FIG. 8 shows a conceptual model of an adaptive precomputation unit for a receiver according to the invention;

FIG. 9 shows a conceptual model of an adaptive 2-state Viterbi detector with nonlinear feedback according to the invention that uses adaptive precomputation units according to FIG. 8;

FIG. 10 shows bit error characteristics that were obtained by simulation for a conventional receiver according to FIG. 6 and a receiver according to the invention that conforms to FIGS. 8 and 9;

FIGS. A and B illustrate the nonlinearity mechanism in the system that underlies the simulation results of FIG. 10;

FIG. 12 shows the transfer characteristics of the linear part of the recording channel that underlies the simulation results of FIG. 10.

DETAILED DESCRIPTION OF THE PREFERRED EMBODIMENTS

In all figures, corresponding elements are denoted by the same symbols.

In the following description a discrete-time modelling of the transmission system and the arrangement is used, as the general notion of the invention can be presented in the most simple way with reference to such a modelling. This does not lead to a loss of generality as the present modelling can be derived unambiguously from the parameters of the actual continuous-time system as described, for example, in the book entitled "Digital Communications", by J. G. Proakis, McGraw-Hill, New York, 1983, Chapter 6, and especially Section 6.3, pp. 351-357.

FIG. 1 shows a functional discrete-time model of a system for transmitting data symbols ak at a symbol rate 1/T through a noisy dispersive channel CHN to a data receiver REC. To simplify the exposition, it will henceforth be assumed that the transmitted data signal ak is binary with ak ε{-1,+1}. This assumption is not meant to be restrictive. With self-evident modifications, the invention is equally applicable to multilevel or complex-valued data signals, as encountered in e.g. digital voiceband communication systems. The channel CHN of FIG. 1 models the cascade of the actual continuoustime channel, a possible receiving filter and/or equalizer, and a synchronous sampling operation at the data rate 1/T. The discrete-time output signal rk of channel CHN can be described as

rk =f(ak)+nk,                               (1)

where nk is a white Gaussian noise signal and f(.) is a deterministic function of a data vector

ak =[ak-M,ak-M+1, . . . , ak ]T,  (2)

where 'T ' denotes transposition. The nonnegative integer M is referred to as the memory length of the channel. In the absence of nonlinear ISI, f(ak) assumes the linear form ##EQU1## where f=[fO, . . . , fM ] is a vector of length M+1 whose components specify the impulse response of the channel. The receiver REC in FIG. 1 operates on rk in order to produce decisions ak-D about a delayed version ak-D of ak, where D is a nonnegative integer that is referred to as the detection delay.

Conventional receivers REC are, in general, not able to handle nonlinear ISI. This applies even for the most powerful variety of conventional receivers, whose representatives are generally known as Viterbi detectors. These detectors form an estimate of the most likely transmitted data sequence, assuming that only linear ISI and noise are present. To this end, they maintain at any instant k-1 a list with a given number N of candidate data vectors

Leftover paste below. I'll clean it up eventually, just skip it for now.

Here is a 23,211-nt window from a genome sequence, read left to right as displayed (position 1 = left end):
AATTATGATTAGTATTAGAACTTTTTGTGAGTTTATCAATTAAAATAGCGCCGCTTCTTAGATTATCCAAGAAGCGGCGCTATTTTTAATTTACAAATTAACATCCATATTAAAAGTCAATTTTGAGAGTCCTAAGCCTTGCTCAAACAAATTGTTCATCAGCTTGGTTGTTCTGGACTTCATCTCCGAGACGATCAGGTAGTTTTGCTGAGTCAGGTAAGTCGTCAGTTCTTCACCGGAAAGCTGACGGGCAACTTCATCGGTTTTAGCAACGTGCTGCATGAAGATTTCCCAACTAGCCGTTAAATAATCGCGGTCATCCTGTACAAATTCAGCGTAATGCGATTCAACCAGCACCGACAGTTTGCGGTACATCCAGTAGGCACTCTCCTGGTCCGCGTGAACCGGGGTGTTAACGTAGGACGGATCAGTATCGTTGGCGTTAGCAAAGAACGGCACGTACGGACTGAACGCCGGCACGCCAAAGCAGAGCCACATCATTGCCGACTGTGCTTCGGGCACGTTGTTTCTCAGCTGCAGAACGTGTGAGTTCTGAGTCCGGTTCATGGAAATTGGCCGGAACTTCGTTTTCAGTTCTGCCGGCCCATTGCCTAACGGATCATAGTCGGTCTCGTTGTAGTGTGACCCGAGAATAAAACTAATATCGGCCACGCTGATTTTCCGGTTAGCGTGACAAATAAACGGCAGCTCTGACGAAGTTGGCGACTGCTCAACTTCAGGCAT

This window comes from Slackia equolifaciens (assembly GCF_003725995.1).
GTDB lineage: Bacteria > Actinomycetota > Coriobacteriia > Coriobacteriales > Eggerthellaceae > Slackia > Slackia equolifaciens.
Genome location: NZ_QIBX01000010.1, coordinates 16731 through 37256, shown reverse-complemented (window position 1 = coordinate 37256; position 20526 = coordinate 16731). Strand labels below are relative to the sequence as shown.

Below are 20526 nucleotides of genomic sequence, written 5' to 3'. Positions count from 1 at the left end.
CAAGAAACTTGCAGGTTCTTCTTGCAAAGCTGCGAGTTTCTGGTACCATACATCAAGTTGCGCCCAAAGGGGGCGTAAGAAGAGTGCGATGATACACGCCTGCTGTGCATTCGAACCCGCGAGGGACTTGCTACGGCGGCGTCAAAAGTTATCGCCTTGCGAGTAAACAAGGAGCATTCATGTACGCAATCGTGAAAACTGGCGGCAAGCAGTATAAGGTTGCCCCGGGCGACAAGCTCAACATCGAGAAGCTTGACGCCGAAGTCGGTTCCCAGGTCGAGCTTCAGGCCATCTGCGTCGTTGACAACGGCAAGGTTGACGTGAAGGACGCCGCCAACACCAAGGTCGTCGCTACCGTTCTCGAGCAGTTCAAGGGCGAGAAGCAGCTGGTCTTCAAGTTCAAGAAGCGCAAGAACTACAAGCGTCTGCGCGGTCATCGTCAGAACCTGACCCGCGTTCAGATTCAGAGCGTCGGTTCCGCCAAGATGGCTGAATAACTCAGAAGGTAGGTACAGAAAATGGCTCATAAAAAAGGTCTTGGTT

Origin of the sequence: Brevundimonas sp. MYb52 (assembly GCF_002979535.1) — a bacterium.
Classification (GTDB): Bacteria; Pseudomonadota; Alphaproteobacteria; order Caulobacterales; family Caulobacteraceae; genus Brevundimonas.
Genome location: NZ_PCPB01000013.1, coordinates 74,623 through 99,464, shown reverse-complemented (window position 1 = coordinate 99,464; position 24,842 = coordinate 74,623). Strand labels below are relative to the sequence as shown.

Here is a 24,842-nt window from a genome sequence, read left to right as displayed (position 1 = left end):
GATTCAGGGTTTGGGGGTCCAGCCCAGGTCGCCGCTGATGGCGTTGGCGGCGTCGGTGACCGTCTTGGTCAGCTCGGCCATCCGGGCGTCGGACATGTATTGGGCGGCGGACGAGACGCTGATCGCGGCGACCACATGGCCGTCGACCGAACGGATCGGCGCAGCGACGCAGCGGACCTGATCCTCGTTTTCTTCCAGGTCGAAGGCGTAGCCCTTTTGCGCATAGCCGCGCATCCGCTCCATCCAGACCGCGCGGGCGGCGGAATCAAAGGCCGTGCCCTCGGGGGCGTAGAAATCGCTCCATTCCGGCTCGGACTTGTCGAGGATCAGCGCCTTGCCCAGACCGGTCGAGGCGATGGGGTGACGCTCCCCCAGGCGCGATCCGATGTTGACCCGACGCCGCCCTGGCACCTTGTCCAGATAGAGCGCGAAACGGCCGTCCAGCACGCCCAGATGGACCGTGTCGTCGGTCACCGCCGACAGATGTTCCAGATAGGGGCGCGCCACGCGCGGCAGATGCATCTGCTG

sk-1 i =[ak-D i, . . . , ak-1 i ]T for all i ε{0, . . . , N-1}                               (4)

that are referred to as survivors. In the course of the detection process, this list is recursively updated on the basis of likelihood measures that are calculated for all survivors. Central elements of this process are described, for example, in said papers by Forney and Bergmans et al. To clarify the process in more detail, FIG. 2 depicts a basic model of the likelihood calculations that are associated to any survivor sk-1 i in a receiver according to the above-mentioned prior art.

In FIG. 2, a measure of accumulated likelihood Jk-1 i is associated to the survivor sk-1 i. In accordance with the usual nomenclature, this measure of accumulated likelihood will henceforth be referred to as a metric for the sake of compactness. As a first step in the recursion that is carried out at moment k, the oldest digit ak-D i of survivor sk-1 i is neglected, and the two possible digits -1 and +1 are appended in order to obtain two new candidate survivors

sk ij =[ak-D+1 i, . . . ak-1 i,I(j)](5)

for j=0 and 1, respectively, where the index function I(j) is defined according to I(0)=-1 and I(1)=+1. For the sake of completeness it is noted that this index function would asume integer values in 0, . . . , |A|-1 for a data alphabet that cnsists of |A| rather than 2 distinct symbols. Along this line it is straightforward to apply the invention to multilevel or complex-valued data alphabets. As explained earlier, the forthcoming exposition is entirely cast in terms of a binary alphabet, for which |A|=2, solely for the purpose of simplifying the presentation of the invention as much as possible.

Associated to the extended survivors sk ij are metrics

Jk ij =Jk-1 i +G[rk -fT ak ij ],(6)

where

ak ij =[ak-M i, . . . , ak-1 i,I(j)](7)